The latest courtroom battle about cigarettes has nothing to do with damaged lungs, but rather a hole in the wallet. It recently came to light that shipping giant UPS failed to properly adhere to tax laws in New York City and State. This has resulted in 78,500 shipments of untaxed cigarettes being transported in and out of New York for about 4 years. UPS has denied these allegations, citing their past experience in the shipping industry and adherence to any and all state laws. The lawsuit was filed in New York by Attorney General Eric Schneiderman and Counsel Zachary Carter and is seeking about $180M in damages. Outright accusations of lying and cheating have been thrown out by both sides, understandable considering the hefty price tag attached. Read moreGoogle+
A recent court ruling out of Kansas will likely lead to important changes in the way drunk driving cases are handled in the state. For years, law enforcement agencies have conducted a series of three field sobriety tests during traffic stops involving suspected drunk drivers. The failure of any one of the three tests could serve as justification for administering a breathalyzer test and for potentially making an arrest. Thanks to the Kansas Supreme Court, that will no longer be the case.Google+
While many people love the convenience of having a car appear at your doorstep at the tap of a button, it appears that those days may be numbered. The popular transportation services Uber and Lyft are headed to the courtroom, thanks to unhappy drivers. The main issue seems to center around a debate on whether or not the drivers of these services are employees or simply independent contractors. We’ve talked in the past about Uber’s problems with the law, however this series of lawsuits may force the companies to alter their business model. The lawsuits were filed in the San Francisco Federal Court and are only relevant to California-based drivers, although the results of each class-action will be closely monitored by drivers across the United States. Read moreGoogle+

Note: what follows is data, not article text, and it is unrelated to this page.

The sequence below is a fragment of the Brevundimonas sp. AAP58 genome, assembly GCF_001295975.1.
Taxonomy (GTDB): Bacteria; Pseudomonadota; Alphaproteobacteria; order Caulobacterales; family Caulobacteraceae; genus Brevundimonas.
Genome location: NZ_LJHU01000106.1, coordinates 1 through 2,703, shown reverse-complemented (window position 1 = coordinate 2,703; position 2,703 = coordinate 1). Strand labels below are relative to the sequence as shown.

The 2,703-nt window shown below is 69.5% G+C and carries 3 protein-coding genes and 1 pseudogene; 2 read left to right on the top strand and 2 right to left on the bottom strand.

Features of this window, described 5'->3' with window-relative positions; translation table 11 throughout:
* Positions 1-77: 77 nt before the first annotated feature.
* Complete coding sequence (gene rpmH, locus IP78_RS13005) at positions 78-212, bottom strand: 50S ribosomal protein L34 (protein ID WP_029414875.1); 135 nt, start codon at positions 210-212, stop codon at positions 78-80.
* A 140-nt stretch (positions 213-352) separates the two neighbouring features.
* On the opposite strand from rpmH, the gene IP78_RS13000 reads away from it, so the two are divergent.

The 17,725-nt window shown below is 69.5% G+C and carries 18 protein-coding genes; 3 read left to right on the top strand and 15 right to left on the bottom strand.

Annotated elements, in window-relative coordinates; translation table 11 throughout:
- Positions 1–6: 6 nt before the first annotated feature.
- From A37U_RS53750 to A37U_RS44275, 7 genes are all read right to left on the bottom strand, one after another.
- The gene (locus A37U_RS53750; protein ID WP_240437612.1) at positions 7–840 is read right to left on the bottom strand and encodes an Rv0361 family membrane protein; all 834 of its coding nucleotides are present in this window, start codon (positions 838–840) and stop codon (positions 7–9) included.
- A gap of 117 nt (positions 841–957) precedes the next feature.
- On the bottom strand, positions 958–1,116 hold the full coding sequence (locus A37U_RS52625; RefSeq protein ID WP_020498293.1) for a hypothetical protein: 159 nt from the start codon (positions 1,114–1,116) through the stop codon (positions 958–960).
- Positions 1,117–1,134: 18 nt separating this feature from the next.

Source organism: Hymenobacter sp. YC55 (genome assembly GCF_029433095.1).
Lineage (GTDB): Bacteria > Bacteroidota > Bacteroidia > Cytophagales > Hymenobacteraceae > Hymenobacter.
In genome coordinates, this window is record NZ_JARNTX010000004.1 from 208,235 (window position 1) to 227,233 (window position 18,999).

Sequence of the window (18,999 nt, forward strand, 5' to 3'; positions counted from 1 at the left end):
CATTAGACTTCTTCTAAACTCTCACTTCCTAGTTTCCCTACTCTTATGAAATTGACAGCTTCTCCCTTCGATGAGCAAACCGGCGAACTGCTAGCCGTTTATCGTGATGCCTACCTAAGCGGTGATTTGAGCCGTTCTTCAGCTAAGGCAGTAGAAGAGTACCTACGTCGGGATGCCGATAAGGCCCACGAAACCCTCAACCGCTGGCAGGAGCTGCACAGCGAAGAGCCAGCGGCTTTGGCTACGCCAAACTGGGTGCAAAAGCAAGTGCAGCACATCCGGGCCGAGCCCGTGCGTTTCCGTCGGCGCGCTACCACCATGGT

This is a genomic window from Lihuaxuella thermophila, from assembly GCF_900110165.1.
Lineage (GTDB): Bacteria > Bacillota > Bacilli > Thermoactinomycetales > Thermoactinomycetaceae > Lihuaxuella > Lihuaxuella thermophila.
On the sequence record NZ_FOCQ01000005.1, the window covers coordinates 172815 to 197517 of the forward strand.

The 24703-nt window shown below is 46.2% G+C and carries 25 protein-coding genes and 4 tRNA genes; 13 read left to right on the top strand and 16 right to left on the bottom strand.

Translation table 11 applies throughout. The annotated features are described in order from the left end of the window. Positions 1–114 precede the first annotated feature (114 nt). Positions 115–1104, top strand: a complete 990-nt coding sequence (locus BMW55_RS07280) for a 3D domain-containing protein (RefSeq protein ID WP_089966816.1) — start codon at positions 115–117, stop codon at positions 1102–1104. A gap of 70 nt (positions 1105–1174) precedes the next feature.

There is an old philosophical argument that goes as follows: If a tree falls in the forest, and no one is around to hear it, does it still make a sound? A recent lawsuit in Michigan is finally providing an answer: Yes. Residents of Bloomfield Hills, MI have taken up a class-action against tree removal by the power company DTE Energy. Reports say they hired a tree-trimming company to take trees down in a short period of time without giving notice to the community. The power company was worried about the trees interfering with cables they had been running in the area, and had petitioned to remove them. Clearly upset by the secretive manner in which DTE went about this deforestation, the people living in Bloomfield Hills are now seeking $54 million in restitution. Read moreGoogle+
Those that are bound and determined to drink and drive can almost always find a way. Though most people think of trips to the local liquor store as a place to pick up supplies, the reality is that even a quick trip to the grocery outlet will suffice, if the intention is to find something with enough alcohol to get wasted.
As proof that there are lots of surprising things that can get a person drunk, a 46-year-old woman from Seneca Falls, New York was arrested last week and has since been charged with drunk driving after consuming, of all things, vanilla extract. According to police reports, the woman was spotted by officers driving erratically in a Walmart parking lot.
An officer then approached the car and began questioning the woman who admitted, almost immediately, that she had been drinking vanilla prior to getting behind the wheel. Officers say the woman explained how she had consumed two regular-sized bottles of pure vanilla extract not long before getting in her car. She soon became disoriented and was unable to navigate her way out of the Walmart parking lot. Read moreGoogle+